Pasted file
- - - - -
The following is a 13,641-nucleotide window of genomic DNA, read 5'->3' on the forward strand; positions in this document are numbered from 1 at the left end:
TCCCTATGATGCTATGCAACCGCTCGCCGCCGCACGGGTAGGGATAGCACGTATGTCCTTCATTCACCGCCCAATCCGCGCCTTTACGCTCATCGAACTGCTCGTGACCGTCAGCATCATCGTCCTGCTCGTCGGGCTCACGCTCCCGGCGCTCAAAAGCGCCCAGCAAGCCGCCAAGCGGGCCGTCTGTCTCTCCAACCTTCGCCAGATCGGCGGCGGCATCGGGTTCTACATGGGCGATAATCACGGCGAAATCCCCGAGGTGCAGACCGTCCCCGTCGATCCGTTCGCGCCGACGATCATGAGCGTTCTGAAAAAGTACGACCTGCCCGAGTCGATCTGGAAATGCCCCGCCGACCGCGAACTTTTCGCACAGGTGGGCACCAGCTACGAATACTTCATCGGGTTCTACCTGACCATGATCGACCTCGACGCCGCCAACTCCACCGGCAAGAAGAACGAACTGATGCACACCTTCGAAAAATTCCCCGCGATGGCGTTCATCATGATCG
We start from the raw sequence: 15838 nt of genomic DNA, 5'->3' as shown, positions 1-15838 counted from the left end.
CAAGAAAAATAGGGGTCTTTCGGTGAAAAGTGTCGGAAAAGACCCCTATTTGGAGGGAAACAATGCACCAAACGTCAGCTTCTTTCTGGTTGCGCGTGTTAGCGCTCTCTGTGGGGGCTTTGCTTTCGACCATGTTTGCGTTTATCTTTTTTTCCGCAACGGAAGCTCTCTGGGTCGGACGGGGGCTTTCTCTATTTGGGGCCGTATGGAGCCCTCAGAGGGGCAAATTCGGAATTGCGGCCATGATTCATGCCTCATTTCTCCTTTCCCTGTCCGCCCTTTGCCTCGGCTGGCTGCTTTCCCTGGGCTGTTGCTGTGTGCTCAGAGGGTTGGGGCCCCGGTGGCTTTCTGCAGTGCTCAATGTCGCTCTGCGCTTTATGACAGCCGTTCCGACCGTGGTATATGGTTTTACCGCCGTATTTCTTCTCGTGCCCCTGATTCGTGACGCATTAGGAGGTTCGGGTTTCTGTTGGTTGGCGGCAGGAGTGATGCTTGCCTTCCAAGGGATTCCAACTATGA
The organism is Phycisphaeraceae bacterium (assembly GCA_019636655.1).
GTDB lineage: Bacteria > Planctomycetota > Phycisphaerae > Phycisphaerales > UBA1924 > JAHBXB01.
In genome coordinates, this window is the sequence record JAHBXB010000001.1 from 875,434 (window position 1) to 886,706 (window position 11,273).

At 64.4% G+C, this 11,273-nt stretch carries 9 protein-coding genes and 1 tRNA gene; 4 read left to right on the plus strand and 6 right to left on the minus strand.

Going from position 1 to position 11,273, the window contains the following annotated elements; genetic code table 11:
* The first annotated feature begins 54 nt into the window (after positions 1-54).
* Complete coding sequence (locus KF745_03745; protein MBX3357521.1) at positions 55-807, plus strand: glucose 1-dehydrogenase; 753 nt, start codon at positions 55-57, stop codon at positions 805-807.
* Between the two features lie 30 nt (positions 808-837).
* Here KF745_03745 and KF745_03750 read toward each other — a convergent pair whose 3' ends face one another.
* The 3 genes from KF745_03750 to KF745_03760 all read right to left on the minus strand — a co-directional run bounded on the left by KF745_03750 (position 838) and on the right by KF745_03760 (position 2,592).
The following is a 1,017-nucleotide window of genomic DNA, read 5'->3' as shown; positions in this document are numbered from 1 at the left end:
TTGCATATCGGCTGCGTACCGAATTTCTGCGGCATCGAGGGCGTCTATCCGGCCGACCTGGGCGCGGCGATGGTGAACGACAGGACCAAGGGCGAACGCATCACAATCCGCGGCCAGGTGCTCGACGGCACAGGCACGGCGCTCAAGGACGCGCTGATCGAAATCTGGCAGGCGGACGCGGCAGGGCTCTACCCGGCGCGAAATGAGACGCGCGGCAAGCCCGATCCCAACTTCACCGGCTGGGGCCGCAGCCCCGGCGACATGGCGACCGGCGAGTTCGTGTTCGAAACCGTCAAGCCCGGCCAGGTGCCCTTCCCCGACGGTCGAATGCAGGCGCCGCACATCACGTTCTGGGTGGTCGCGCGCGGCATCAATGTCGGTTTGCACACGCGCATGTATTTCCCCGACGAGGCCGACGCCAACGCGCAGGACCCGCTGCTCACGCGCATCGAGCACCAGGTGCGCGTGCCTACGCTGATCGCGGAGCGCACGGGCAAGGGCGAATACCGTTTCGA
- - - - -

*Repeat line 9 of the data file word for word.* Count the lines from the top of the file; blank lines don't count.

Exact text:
Going from position 1 to position 11,273, the window contains the following annotated elements; genetic code table 11: